NYC Steakhouses Continue To Evolve

steak steakhouse

Last year we talked about how a great steak is as fashionable as ever. This year, we have seen the evolution of beef being reclassified if you will by those who judge what is considered healthy. Beef in moderation is now considered to be healthy.

Once again in 2018, with the opening of a Bobby Vans in the city last year and Wolfgang Puck bringing his CUT steakhouse to NYC; high-end steakhouses continue to grow in the Tri-State area. No matter how accomplished a home cook is, a great steak is still a challenge. The chances of having a commercial grade broiler or grill that can generate the intense heat necessary to replicate the steak at a high-end steakhouse makes it virtually impossible.

Our BHS/H. Weiss team works with customers from iconic Manhattan steakhouses to country clubs and caterers on designing a signature table top for their repositioning of beef on their menus. It gave us some really interesting insight into the re-emergence of the steak on Metro New York’s menus.

We find in working with our H. Weiss/BHS customers that the 60’s look of  a slab of beef on a white plate with dried up juices simply doesn’t cut it today. Traditional cuts like Prime Rib have vanished. There are a number of options today from attractive plates to  wood boards and even stone. In many cases, we see the return of the waitstaff doing the slicing at the table and supplemented with a beautiful array of sauces that showcases your chef’s talent.

Ikinari Steak Eat Chic Dine Decadent steakhouses
A cut-to-order 34oz ribeye from Ikinari Steak USA.

What has changed dramatically with that is how it is served. In many cases, beef is now served as a dish to be shared. With that comes a new approach to how it is served and that begins with the wide diversity of side dishes led by local vegetables served with that special cut of grass fed or local beef. We suggest a smaller 9“ share plate.

National Restaurant Association Show Jan 2019 728×90

Choice of sauces where the chef can be inventive, now have nice ways of serving them. The BHS/H. Weiss tabletop team has been suggesting the use of copper or stainless steel pots with sauce presented at the table. We also like the look that can be created with double or triple ramekins and even a glass pitcher. It’s interesting; we are seeing more steaks shared than ever before.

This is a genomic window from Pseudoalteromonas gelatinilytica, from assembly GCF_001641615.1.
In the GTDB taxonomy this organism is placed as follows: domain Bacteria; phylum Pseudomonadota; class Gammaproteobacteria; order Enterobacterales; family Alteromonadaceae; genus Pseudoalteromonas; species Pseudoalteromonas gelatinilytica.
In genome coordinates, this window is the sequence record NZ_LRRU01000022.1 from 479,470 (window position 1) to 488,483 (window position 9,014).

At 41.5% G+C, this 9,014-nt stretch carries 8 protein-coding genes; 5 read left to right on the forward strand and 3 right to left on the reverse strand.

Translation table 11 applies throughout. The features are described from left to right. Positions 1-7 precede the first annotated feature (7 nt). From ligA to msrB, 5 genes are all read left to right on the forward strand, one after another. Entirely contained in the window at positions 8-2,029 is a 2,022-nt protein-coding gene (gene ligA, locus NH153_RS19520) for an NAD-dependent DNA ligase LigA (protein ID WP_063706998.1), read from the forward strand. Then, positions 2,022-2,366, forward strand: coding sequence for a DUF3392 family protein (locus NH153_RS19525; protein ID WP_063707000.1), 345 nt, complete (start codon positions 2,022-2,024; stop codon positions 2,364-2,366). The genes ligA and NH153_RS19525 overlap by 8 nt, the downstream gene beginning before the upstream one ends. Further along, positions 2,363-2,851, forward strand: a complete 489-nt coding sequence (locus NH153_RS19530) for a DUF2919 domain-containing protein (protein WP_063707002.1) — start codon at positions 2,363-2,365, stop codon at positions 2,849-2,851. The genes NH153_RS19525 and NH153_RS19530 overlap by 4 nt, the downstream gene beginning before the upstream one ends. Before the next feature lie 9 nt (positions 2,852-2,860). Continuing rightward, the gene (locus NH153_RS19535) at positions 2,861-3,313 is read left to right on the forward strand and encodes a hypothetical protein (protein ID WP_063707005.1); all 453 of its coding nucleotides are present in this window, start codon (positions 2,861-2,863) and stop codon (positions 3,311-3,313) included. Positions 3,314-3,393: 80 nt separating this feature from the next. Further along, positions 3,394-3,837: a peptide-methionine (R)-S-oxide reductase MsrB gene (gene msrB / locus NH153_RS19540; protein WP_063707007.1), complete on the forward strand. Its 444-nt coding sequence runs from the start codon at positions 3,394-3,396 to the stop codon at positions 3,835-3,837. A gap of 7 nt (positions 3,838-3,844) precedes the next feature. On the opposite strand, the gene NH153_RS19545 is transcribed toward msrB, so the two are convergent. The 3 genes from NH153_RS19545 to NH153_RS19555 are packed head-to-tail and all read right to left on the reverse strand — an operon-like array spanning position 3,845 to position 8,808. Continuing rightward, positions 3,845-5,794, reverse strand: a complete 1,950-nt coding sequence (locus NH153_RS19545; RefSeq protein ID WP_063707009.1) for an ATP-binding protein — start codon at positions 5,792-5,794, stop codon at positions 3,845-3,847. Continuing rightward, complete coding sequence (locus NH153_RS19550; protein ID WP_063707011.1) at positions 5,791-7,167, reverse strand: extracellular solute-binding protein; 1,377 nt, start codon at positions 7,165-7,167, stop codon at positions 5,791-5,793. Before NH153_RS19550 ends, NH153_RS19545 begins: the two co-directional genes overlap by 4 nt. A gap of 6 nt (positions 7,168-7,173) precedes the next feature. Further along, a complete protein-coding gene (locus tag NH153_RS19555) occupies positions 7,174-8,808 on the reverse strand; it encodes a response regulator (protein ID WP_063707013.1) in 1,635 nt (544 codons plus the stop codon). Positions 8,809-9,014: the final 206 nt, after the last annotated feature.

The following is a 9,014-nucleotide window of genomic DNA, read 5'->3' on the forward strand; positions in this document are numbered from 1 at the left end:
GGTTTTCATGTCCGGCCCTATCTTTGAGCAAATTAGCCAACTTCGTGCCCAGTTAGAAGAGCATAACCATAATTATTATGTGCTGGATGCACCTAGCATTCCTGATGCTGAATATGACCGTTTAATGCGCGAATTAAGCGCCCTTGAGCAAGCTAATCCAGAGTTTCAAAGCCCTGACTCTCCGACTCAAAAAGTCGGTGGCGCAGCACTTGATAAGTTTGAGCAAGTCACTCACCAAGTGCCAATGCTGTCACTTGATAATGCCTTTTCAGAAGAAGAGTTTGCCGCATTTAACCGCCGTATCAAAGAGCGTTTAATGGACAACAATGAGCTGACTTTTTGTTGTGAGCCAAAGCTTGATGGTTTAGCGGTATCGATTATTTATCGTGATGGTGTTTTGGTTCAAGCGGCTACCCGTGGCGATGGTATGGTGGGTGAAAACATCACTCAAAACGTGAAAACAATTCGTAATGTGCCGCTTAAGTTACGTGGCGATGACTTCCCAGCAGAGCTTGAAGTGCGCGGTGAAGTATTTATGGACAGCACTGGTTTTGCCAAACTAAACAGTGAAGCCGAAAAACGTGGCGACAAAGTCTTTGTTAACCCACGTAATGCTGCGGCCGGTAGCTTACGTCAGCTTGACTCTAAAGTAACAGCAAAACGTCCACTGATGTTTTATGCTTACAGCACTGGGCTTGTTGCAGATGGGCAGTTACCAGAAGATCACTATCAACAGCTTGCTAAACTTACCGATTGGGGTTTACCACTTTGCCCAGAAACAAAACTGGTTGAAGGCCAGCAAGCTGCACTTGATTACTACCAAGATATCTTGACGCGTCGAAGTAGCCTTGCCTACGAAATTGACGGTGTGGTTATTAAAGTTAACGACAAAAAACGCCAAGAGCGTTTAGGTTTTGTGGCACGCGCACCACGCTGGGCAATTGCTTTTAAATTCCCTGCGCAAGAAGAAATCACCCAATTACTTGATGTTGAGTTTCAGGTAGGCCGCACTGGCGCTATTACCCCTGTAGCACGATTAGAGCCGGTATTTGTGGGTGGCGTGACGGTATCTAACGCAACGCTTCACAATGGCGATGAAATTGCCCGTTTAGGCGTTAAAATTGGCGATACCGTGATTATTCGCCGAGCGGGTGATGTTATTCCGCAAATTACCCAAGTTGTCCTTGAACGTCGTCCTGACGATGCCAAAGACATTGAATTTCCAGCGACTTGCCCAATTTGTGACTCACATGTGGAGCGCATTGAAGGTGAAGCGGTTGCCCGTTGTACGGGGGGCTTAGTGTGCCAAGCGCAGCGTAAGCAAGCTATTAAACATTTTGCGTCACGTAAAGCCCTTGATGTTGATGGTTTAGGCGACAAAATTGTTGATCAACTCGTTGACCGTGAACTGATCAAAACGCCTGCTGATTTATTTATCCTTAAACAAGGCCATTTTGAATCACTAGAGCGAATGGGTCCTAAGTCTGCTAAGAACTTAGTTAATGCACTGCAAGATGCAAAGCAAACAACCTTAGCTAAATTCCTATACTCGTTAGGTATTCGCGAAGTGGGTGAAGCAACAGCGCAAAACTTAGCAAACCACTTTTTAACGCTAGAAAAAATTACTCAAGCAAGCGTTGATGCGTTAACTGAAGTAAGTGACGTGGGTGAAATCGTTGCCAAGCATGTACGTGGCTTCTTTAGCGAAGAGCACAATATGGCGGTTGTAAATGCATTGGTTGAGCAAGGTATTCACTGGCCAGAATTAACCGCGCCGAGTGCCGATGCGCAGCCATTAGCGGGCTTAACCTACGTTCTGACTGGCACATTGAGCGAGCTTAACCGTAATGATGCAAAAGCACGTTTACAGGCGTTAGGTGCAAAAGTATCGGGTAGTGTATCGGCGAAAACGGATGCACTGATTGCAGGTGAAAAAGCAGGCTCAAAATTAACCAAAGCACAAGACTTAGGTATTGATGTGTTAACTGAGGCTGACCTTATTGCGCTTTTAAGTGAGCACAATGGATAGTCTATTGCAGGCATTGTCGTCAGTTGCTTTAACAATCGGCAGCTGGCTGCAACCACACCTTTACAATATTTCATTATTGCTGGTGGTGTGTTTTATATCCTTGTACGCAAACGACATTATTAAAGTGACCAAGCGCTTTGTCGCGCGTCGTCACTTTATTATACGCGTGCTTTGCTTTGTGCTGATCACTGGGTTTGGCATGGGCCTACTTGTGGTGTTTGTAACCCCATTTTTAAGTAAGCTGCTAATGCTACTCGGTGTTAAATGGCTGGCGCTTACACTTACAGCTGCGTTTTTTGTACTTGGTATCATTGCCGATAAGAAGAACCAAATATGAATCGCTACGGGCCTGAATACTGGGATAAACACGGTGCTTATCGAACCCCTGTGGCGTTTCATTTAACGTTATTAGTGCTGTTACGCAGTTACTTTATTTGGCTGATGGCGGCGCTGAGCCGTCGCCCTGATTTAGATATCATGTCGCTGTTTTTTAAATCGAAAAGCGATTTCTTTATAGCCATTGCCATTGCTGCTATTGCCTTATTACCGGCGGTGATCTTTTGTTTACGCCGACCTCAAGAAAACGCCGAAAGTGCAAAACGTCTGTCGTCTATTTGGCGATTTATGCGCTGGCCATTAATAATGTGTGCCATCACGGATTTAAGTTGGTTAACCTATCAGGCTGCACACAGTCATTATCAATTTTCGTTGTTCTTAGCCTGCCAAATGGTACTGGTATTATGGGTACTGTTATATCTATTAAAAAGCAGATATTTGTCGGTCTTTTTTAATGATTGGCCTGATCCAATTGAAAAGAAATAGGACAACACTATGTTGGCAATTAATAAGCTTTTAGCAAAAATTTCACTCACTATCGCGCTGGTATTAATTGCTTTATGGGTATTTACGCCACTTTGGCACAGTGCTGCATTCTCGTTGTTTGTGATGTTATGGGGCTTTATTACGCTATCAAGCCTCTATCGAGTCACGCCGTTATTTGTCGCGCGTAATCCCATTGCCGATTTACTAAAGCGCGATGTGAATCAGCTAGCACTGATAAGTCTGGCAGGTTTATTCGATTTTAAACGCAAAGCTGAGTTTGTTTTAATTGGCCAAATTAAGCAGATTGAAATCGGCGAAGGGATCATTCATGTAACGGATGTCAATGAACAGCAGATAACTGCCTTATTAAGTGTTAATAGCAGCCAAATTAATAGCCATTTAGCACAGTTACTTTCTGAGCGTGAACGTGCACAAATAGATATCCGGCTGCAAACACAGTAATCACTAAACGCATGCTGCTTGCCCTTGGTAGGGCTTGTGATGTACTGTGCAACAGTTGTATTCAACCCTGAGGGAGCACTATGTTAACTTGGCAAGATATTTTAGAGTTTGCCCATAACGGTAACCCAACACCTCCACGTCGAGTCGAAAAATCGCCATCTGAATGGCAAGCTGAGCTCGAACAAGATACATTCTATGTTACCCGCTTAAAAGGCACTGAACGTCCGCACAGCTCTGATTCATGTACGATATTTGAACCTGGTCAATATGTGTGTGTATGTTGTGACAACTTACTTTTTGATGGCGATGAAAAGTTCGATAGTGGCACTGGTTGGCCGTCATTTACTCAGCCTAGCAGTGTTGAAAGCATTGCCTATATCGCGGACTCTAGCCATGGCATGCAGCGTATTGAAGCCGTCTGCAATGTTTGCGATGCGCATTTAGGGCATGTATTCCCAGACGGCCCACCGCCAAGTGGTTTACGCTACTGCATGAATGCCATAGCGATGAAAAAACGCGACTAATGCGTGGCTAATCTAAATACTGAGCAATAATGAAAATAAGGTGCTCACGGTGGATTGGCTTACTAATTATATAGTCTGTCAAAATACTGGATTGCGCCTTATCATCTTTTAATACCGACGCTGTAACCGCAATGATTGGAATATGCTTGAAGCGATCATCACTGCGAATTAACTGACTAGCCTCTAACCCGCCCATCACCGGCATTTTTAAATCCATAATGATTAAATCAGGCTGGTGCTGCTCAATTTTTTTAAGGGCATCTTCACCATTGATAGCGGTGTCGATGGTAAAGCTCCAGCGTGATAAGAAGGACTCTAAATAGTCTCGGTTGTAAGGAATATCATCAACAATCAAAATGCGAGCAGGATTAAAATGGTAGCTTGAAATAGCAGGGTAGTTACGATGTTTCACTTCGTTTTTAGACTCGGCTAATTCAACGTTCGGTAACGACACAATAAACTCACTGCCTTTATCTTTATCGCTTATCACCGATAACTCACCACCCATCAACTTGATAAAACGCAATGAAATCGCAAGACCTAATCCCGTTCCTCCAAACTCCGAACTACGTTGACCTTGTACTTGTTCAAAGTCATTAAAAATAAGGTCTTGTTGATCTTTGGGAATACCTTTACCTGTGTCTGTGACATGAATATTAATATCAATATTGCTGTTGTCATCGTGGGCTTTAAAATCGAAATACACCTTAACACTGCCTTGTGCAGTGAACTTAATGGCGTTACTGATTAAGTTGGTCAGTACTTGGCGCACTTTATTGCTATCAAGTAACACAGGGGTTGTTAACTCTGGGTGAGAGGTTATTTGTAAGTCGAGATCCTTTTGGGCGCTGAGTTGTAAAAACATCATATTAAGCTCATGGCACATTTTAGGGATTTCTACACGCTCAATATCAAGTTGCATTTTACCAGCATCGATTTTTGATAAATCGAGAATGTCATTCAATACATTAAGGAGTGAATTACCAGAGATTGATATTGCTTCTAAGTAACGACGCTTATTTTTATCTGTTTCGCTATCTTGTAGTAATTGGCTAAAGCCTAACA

Today’s sides include a healthier selection. We suggest a fresh new approach to serving sides this year. We have our chef and restaurant customers using matte finished bowls like Geode from Cardinal or Steelite – which offers several matte colors including beige, gray and black. We also have our eye on some of the wonderful organic shaped small bowls from Libbey. Today’s sides are often served in tandem with the standards like creamed spinach and fully dressed potato – which is still the star. How about this creative approach: use an oval bowl with the opened potato served with a tray of toppings – almost like a make your own sundae.

Good bold wines have always been a part of the great steak experience. Why not think about recreating the ceremony of decanting wines – even if it is just a single serving decanter. At one of our NYC projects we also paid special attention to the salt and pepper mills.  We were able to complete the look with a pewter finish. We also suggest colorful lacquer, or a good quality clean acrylic mill – with a matching salt mill. Pink or gray salt is a great way to add some color and a special feel. Simple linen or muslin bags for crusty bread complete the table.

With this new approach to the health(ier) acceptance and serving of beef has come a new approach to the steak knife. Chunky knives have been replaced by a thinner more elegant look. We have been moving our customers to wood striped handle knives from Cardinal or Steelite’s French knives.

Keep in mind that the better the knife— the better it makes the steak look.

It is a mistake to go cheap with steak knives because of the cost of  continually having to replace them. The sharper the knife, the easier it cuts and with that comes the perception of a better piece (more expensive) cut of beef… aka your signature.

We also work with our customers to balance the size of the knife with the proper selection of a fork. Big oversized European forks do not go with thinner elegant knives. We also suggest thinking about putting out an extra plate so that serving utensils have a place to go. There is no reason for a spoon being used to serve a side or a sauce to have to be placed on a table cloth.

As you look at designing a beef-centric flatware strategy, think heavier not bigger. We suggest extruded patterns  for many of our customers which sit nicely in the hand  and look thinner side to side but they are nice and heavy.

A final thought— If you are going to the expense of buying signature cuts from a branded purveyor like Pat LaFrieda, DeBragga or New York Prime, then why not make sure that you let your dining patrons know that with a note on the menu? It will enable you to pass some of that added cost to a happy guest.

Liz Weiss
Liz Weiss is the President and co-owner of Armonk, NY based H. Weiss Co., a division of BHS Foodservice Solutions. She is known nationally as one of the nation’s foremost authorities on tabletop design. The Michigan State graduate is also actively involved with WPO-Women’s Presidents Organization. Comments may be sent to